Health inequalities tracking into old age: examples and prospects from The English Longitudinal Study Of Ageing (ELSA)
Elizabeth Breeze, University College London
Mary Pierce, University College London
James Nazroo, University College London
Michael Marmot, University College London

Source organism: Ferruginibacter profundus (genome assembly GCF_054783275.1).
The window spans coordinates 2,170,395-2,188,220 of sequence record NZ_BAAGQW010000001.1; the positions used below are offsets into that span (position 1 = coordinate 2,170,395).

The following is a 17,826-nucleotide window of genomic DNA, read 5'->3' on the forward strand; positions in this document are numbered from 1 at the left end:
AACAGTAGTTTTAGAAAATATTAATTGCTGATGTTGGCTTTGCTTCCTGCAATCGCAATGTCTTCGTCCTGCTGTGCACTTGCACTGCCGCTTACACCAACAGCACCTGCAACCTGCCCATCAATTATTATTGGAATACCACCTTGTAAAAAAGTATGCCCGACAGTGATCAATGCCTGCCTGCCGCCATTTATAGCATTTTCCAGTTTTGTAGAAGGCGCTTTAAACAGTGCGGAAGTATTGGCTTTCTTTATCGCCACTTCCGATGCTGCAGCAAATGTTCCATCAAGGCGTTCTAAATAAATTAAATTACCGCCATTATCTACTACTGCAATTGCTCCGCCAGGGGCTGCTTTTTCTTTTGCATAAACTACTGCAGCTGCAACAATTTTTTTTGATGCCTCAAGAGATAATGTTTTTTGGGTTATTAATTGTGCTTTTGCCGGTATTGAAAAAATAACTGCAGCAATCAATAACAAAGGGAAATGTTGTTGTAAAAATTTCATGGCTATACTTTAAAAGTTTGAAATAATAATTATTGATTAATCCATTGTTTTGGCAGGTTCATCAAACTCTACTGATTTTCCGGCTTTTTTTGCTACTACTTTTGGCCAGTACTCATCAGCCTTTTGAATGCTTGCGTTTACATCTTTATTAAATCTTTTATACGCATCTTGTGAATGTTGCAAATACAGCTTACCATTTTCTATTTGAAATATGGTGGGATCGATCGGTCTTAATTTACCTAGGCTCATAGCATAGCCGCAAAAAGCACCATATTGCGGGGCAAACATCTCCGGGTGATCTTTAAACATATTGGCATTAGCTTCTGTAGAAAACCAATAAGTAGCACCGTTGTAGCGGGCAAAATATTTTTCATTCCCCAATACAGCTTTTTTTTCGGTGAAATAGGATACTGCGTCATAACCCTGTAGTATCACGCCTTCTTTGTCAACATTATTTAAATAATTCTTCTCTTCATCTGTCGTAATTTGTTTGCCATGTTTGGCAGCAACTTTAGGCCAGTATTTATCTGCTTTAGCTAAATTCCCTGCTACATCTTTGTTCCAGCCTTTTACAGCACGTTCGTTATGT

ELSA is a study of 12000 people aged 50 years or over, combining economic, health, and social information. A major theme of the study is to seek understanding of why people in lower social positions appear to be suffering from age-related declines at an earlier age than people in higher social positions. Cohort members will be interviewed every two years and every four years a nurse will take various biological measurements and carry out tests of upper and lower body functioning. The interview includes diagnosed disease, symptoms and self-reported functioning. The talk will give some examples from ELSA Waves 1 and 2 of prevalent socioeconomic differences in health and biological functioning and the variation in age profile across groups in terms of adverse health states. It will then examine whether non-health aspects of quality of life show similar patterns. Finally, some future prospects for understanding inequalities will be described.